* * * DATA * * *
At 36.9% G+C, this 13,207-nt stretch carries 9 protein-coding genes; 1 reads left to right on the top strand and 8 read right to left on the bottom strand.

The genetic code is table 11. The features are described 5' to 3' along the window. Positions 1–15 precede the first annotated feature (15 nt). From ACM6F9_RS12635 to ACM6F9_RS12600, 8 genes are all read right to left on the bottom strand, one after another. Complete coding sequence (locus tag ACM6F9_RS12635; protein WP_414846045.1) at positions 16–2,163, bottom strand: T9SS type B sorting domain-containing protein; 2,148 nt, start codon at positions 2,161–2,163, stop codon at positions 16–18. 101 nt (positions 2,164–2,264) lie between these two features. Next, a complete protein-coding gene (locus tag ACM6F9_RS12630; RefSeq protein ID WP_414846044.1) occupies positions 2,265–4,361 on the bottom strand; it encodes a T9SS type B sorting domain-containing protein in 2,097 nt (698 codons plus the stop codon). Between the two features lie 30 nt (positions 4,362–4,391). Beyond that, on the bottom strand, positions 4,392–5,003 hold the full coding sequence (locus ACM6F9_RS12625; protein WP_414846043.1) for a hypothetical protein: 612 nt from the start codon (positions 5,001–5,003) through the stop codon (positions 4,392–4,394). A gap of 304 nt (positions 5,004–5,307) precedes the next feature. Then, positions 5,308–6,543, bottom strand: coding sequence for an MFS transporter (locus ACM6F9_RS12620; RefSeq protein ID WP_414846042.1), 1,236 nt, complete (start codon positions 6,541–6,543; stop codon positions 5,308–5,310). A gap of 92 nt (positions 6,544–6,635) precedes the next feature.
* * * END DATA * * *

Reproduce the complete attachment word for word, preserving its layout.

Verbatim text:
At 36.9% G+C, this 13,207-nt stretch carries 9 protein-coding genes; 1 reads left to right on the top strand and 8 read right to left on the bottom strand.

The genetic code is table 11. The features are described 5' to 3' along the window. Positions 1–15 precede the first annotated feature (15 nt). From ACM6F9_RS12635 to ACM6F9_RS12600, 8 genes are all read right to left on the bottom strand, one after another. Complete coding sequence (locus tag ACM6F9_RS12635; protein WP_414846045.1) at positions 16–2,163, bottom strand: T9SS type B sorting domain-containing protein; 2,148 nt, start codon at positions 2,161–2,163, stop codon at positions 16–18. 101 nt (positions 2,164–2,264) lie between these two features. Next, a complete protein-coding gene (locus tag ACM6F9_RS12630; RefSeq protein ID WP_414846044.1) occupies positions 2,265–4,361 on the bottom strand; it encodes a T9SS type B sorting domain-containing protein in 2,097 nt (698 codons plus the stop codon). Between the two features lie 30 nt (positions 4,362–4,391). Beyond that, on the bottom strand, positions 4,392–5,003 hold the full coding sequence (locus ACM6F9_RS12625; protein WP_414846043.1) for a hypothetical protein: 612 nt from the start codon (positions 5,001–5,003) through the stop codon (positions 4,392–4,394). A gap of 304 nt (positions 5,004–5,307) precedes the next feature. Then, positions 5,308–6,543, bottom strand: coding sequence for an MFS transporter (locus ACM6F9_RS12620; RefSeq protein ID WP_414846042.1), 1,236 nt, complete (start codon positions 6,541–6,543; stop codon positions 5,308–5,310). A gap of 92 nt (positions 6,544–6,635) precedes the next feature.